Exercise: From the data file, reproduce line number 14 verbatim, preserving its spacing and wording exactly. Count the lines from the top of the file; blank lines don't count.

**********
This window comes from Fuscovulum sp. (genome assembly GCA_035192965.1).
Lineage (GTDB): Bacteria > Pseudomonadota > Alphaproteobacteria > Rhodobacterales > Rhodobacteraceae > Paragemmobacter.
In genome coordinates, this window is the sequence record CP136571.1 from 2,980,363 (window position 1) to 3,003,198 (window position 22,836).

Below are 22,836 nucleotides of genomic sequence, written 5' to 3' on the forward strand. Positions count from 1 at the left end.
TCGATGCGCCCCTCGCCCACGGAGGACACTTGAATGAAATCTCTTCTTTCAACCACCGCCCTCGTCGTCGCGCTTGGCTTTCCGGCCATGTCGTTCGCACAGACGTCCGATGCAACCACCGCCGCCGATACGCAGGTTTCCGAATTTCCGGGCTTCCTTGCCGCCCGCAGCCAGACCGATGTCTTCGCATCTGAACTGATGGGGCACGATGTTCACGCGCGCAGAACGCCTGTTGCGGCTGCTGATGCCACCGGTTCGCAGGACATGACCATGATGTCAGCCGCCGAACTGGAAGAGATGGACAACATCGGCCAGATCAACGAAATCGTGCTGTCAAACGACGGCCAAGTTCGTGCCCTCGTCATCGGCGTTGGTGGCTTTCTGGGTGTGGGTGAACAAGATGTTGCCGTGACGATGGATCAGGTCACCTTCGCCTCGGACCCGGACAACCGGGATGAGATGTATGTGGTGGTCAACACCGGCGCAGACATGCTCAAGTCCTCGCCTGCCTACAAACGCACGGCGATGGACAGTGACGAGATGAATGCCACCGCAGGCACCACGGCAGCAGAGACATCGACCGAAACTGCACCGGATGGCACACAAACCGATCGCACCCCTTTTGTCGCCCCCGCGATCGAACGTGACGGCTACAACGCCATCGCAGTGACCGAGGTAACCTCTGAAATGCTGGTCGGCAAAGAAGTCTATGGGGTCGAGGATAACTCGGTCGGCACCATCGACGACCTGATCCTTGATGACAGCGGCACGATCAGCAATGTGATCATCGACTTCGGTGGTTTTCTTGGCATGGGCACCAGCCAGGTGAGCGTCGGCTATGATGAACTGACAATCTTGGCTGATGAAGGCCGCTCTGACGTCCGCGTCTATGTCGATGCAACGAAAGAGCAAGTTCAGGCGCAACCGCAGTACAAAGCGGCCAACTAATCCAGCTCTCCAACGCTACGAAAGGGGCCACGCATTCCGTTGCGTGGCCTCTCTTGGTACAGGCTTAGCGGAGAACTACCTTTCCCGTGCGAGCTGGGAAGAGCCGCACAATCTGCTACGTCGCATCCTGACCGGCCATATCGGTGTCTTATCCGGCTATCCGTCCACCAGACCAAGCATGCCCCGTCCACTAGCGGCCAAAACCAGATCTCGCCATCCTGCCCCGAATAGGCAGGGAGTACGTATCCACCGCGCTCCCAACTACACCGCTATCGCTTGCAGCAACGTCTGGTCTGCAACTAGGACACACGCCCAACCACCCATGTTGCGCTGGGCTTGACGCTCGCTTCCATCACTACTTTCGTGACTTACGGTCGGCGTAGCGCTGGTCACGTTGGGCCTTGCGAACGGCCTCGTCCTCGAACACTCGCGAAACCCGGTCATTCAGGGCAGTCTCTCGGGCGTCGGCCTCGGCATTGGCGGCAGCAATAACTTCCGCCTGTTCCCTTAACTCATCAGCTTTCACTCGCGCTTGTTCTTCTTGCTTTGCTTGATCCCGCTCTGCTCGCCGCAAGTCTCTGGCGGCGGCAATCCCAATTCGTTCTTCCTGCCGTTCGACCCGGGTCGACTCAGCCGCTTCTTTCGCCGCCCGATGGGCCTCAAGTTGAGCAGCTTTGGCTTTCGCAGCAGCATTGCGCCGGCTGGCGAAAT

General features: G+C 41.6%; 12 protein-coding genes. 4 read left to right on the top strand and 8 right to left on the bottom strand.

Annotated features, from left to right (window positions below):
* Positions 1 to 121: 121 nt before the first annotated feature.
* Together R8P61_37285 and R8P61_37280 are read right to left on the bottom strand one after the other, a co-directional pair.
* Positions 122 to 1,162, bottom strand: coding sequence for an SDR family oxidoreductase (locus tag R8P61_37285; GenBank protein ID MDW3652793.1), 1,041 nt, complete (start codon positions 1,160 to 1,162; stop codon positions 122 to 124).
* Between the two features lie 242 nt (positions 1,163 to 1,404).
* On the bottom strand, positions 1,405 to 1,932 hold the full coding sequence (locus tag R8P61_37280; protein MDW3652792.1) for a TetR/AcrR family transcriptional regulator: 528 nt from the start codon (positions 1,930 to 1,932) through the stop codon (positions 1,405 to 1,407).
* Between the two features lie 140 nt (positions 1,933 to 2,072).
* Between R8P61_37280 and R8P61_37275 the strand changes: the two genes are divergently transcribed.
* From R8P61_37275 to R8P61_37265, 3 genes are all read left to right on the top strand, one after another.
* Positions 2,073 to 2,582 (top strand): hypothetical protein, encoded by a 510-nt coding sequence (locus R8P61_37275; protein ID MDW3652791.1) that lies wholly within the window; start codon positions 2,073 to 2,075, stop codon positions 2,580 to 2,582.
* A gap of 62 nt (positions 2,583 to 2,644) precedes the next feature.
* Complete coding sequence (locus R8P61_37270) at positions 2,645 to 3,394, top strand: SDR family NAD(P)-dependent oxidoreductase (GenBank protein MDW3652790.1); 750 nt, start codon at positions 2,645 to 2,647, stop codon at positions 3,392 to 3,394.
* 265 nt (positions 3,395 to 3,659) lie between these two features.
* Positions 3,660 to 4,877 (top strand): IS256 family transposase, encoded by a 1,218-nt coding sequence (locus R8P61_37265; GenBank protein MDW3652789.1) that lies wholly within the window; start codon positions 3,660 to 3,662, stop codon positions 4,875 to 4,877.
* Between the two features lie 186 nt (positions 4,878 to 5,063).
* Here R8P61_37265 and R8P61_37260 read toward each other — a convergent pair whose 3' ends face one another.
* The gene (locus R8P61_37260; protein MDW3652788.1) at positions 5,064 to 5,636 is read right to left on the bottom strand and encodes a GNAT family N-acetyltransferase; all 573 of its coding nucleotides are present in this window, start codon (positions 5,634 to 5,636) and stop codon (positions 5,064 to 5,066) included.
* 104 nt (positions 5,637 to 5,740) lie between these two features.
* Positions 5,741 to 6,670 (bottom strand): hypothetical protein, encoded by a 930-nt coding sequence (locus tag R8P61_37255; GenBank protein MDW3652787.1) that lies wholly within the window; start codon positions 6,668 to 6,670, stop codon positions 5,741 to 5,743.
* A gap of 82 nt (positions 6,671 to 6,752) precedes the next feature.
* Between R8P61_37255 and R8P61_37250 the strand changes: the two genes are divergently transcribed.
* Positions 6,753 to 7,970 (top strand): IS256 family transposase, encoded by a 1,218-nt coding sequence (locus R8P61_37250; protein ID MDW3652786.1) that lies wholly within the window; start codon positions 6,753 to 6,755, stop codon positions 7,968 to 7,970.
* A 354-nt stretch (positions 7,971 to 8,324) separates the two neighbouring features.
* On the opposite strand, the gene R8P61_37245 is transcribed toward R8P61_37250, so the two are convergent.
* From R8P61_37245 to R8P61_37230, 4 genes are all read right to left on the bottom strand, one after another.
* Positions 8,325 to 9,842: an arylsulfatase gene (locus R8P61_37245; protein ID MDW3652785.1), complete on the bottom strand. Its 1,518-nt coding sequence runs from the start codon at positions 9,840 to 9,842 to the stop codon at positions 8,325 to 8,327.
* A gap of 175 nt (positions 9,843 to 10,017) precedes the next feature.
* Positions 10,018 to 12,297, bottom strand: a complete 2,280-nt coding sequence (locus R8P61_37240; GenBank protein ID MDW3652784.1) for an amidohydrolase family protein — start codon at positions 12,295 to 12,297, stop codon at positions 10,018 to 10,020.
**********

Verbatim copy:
* Between R8P61_37280 and R8P61_37275 the strand changes: the two genes are divergently transcribed.